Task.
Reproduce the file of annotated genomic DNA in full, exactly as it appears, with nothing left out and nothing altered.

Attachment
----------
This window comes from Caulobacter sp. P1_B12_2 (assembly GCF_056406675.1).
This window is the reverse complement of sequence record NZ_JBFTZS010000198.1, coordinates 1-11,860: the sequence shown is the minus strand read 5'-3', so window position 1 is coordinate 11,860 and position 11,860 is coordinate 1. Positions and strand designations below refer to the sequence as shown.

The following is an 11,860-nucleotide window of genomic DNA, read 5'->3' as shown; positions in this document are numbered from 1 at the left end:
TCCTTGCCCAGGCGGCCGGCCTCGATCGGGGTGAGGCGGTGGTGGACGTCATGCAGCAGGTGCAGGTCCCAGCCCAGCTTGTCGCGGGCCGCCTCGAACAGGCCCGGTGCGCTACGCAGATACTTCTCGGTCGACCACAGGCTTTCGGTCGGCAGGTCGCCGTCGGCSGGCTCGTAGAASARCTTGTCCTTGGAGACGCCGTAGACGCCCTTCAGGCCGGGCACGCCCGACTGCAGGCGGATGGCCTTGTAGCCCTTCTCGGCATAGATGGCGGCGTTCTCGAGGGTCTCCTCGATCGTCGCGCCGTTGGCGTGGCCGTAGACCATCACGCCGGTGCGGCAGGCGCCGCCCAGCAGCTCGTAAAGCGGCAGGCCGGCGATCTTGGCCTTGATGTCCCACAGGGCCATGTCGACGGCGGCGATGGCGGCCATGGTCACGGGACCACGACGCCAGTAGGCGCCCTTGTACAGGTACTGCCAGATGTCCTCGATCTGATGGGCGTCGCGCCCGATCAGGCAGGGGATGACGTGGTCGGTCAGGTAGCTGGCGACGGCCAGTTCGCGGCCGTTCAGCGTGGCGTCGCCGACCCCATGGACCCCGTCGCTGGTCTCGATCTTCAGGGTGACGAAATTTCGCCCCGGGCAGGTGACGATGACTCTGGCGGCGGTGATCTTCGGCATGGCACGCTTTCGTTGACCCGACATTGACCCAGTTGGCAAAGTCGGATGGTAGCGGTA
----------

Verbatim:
This window comes from Caulobacter sp. P1_B12_2 (assembly GCF_056406675.1).
This window is the reverse complement of sequence record NZ_JBFTZS010000198.1, coordinates 1-11,860: the sequence shown is the minus strand read 5'-3', so window position 1 is coordinate 11,860 and position 11,860 is coordinate 1. Positions and strand designations below refer to the sequence as shown.

The following is an 11,860-nucleotide window of genomic DNA, read 5'->3' as shown; positions in this document are numbered from 1 at the left end:
TCCTTGCCCAGGCGGCCGGCCTCGATCGGGGTGAGGCGGTGGTGGACGTCATGCAGCAGGTGCAGGTCCCAGCCCAGCTTGTCGCGGGCCGCCTCGAACAGGCCCGGTGCGCTACGCAGATACTTCTCGGTCGACCACAGGCTTTCGGTCGGCAGGTCGCCGTCGGCSGGCTCGTAGAASARCTTGTCCTTGGAGACGCCGTAGACGCCCTTCAGGCCGGGCACGCCCGACTGCAGGCGGATGGCCTTGTAGCCCTTCTCGGCATAGATGGCGGCGTTCTCGAGGGTCTCCTCGATCGTCGCGCCGTTGGCGTGGCCGTAGACCATCACGCCGGTGCGGCAGGCGCCGCCCAGCAGCTCGTAAAGCGGCAGGCCGGCGATCTTGGCCTTGATGTCCCACAGGGCCATGTCGACGGCGGCGATGGCGGCCATGGTCACGGGACCACGACGCCAGTAGGCGCCCTTGTACAGGTACTGCCAGATGTCCTCGATCTGATGGGCGTCGCGCCCGATCAGGCAGGGGATGACGTGGTCGGTCAGGTAGCTGGCGACGGCCAGTTCGCGGCCGTTCAGCGTGGCGTCGCCGACCCCATGGACCCCGTCGCTGGTCTCGATCTTCAGGGTGACGAAATTTCGCCCCGGGCAGGTGACGATGACTCTGGCGGCGGTGATCTTCGGCATGGCACGCTTTCGTTGACCCGACATTGACCCAGTTGGCAAAGTCGGATGGTAGCGGTA